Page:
Sana Endley sits next to a painting of her husband William who has been sentenced to death in South Sudan. Picture: Karen Sandison/Saturday Star

Johannesburg – The family of former South African National Defence Forces (SANDF) colonel John William Endley - who was sentenced to death by hanging in a court in South Sudan’s capital Juba last Friday - has written to President Cyril Ramaphosa asking for his urgent intervention at the highest level.

“We are overwhelmed both financially and emotionally.This whole episode is a nightmare from which we have yet to wake,” Endley’s sister Charmaine Quinn told the African News Agency (ANA) during an interview on Monday.

“Our mother is 77 years old and this has taken an enormous toll on her health. We also feel William has been treated very unfairly,” said Quinn.

“Our advocate, who is a human rights lawyer, stated that the whole trial was a mockery of justice due to the irregularities involved and the fact that due procedure was not followed,” she added.

Endley, 57, who had been providing advice to former-vice-president-turned-rebel-leader Riek Machar, whose forces have been fighting a civil war since 2013 - was convicted of conspiracy and attempting to overthrow the government during his Friday court appearance.

In addition to the charges of conspiracy and the supply of weapons the South African national was also charged with espionage, waging an insurgency, sabotage, terrorism and illegal entry into South Sudan.

Endley was arrested in August 2016 and first appeared in court on February 13. The family has been given 15 days to launch an appeal.

“Our advocate is busy getting all the documentation together for the appeal,” said Quinn.

According to the family, Endley has also been treated poorly during his incarceration.

Read: Former SANDF colonel sentenced to death in South Sudan

“He is suffering from malnutrition and recurring malaria and we’ve also struggled to get access to him," she added.

However, what has hurt the family even further is the portrayal of their son and brother as a mercenary when they argue he was actually in South Sudan as a peacekeeper.

Endley arrived in the world's newest country in 2013 to help integrate forces loyal to Riek Machar from the Sudan People’s Liberation Army in Opposition (SPLA-IO) with government forces, Quinn explained.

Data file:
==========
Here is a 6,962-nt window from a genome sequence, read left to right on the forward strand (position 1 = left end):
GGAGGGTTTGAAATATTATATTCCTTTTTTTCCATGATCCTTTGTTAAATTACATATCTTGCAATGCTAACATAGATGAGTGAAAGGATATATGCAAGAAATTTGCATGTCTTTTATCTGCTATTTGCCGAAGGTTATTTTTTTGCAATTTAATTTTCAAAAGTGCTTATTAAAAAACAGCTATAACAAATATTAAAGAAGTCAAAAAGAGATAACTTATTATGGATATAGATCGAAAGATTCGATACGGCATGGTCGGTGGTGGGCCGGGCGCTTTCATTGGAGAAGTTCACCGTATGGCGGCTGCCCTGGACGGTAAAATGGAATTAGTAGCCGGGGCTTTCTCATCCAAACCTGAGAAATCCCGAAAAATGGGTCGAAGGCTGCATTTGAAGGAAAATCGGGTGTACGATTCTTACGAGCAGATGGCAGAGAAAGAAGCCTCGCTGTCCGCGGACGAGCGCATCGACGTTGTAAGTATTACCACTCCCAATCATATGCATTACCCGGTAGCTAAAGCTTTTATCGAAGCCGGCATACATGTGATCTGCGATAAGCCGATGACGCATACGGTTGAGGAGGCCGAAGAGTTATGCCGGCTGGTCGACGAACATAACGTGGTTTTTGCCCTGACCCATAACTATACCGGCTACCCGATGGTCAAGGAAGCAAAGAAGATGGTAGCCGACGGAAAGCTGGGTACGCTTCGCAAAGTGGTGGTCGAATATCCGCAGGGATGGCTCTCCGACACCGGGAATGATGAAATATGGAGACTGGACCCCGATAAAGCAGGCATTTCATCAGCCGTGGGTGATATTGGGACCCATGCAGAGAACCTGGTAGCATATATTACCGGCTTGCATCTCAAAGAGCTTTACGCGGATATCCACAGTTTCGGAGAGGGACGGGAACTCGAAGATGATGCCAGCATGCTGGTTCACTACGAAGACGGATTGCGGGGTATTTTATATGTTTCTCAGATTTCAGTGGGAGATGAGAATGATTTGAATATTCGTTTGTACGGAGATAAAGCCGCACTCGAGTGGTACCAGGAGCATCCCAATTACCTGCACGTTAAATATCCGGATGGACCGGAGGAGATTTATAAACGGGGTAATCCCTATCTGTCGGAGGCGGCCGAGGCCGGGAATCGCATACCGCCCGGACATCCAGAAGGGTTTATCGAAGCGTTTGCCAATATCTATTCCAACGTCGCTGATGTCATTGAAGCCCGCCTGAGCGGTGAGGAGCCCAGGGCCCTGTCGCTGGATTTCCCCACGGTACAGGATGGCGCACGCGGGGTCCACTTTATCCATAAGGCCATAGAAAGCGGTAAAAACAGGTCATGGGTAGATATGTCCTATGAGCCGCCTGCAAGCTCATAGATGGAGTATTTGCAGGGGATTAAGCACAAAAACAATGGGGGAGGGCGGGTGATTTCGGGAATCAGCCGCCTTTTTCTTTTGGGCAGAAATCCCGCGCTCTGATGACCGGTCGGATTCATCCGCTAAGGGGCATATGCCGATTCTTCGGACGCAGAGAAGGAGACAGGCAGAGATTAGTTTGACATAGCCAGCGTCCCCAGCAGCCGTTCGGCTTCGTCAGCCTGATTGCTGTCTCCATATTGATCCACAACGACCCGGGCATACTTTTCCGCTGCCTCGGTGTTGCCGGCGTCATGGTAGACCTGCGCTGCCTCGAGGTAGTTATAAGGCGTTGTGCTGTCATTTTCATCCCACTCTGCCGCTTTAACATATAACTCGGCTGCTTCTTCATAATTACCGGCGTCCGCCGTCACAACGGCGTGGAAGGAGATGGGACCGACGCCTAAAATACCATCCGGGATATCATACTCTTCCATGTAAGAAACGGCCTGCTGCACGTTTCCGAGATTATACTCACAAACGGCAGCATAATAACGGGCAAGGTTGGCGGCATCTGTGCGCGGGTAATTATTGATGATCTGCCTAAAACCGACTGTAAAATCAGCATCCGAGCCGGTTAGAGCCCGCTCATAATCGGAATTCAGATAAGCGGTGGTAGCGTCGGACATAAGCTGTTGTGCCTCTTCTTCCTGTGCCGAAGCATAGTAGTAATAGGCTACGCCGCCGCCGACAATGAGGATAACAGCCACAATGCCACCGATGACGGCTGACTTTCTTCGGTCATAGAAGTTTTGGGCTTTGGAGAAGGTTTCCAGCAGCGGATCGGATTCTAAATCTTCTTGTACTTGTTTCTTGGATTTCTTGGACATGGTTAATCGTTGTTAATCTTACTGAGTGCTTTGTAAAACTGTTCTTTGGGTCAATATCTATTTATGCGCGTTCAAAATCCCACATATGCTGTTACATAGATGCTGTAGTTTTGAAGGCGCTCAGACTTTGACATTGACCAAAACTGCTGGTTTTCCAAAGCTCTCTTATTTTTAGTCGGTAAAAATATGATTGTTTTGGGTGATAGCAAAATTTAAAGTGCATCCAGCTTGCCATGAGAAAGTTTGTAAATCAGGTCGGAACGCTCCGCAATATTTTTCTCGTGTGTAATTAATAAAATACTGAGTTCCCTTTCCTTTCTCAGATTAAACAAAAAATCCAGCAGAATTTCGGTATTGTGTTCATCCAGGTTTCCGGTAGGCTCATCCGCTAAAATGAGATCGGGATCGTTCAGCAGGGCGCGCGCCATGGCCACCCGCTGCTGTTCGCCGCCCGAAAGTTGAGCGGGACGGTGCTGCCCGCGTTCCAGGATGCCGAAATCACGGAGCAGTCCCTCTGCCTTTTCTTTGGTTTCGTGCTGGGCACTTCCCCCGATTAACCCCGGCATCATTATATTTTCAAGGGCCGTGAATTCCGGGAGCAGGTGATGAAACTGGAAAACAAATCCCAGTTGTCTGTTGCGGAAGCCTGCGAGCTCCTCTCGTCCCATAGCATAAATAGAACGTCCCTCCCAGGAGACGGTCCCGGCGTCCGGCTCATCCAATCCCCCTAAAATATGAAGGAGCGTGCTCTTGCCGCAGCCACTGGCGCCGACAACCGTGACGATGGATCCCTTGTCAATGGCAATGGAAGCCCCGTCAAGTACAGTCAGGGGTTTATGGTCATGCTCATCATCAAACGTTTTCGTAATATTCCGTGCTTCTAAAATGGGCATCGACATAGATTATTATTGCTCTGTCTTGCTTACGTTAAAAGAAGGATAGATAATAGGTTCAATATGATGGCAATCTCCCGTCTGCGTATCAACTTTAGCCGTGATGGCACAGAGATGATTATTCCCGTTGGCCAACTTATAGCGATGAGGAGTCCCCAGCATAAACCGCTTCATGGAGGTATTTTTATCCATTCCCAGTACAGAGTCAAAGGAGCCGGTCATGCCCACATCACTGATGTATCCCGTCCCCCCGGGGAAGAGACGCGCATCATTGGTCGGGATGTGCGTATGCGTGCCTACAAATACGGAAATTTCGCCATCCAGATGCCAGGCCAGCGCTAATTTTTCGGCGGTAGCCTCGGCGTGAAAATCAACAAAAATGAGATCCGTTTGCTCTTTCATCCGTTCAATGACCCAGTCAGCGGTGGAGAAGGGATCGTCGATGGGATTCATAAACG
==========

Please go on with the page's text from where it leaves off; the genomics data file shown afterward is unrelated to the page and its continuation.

Also read: Hashtag to help man's release from S Sudan

The Department of International Cooperation (Dirco),meanwhile is still weighing up its response to the case.

However, South Sudan’s ambassador to South Africa says it is important not to get emotional about the case.

“It is important to look at this case from a legal standpoint and not an emotional one,” Ambassador Philip Jada Natana told ANA on Monday.

“Endley has the right to appeal and there is a window of opportunity to do this now. He was convicted after a long period of time in jail with the authorities investigating his case,” said Natana.

“It is also important to remember that the charges against him are serious, including participating with an armed group trying to overthrow the government,” he added.

“During his incarceration, diplomatic staff from the South African Embassy in Juba had access to him and are aware of the circumstances surrounding the case,” added the ambassador.

In response to questions raised as to whether Endley had received a fair trial after six witnesses for the defence failed to appear, Natana said that this was a matter for the defence to deal with.

On the issue of the impartiality of South Sudan’s judicial system and the treatment of political activists, the ambassador said Endley was not a political activist and if the defence team had issues regarding impartiality then it was important to mount a vigorous defence.

James Gatdet Dak, Machar’s former spokesman, has also been sentenced to death for incitement and conspiracy against President Salva Kiir’s government.

South Sudan won independence from the north in 2011. However, in the subsequent civil war, tens of thousands of people have been killed and a third of the population displaced, many of them to refugee camps in neighbouring Uganda – creating Africa’s biggest refugee crisis.

The future is not looking promising either, with recent talks on power-sharing held in the Ethiopian capital, Addis Ababa, stalling and ongoing clashes erupting despite a ceasefire signed in December.

The ceasefire agreement was intended to revive a 2015 peace deal, which lasted less than a year before collapsing.

African News Agency/ANA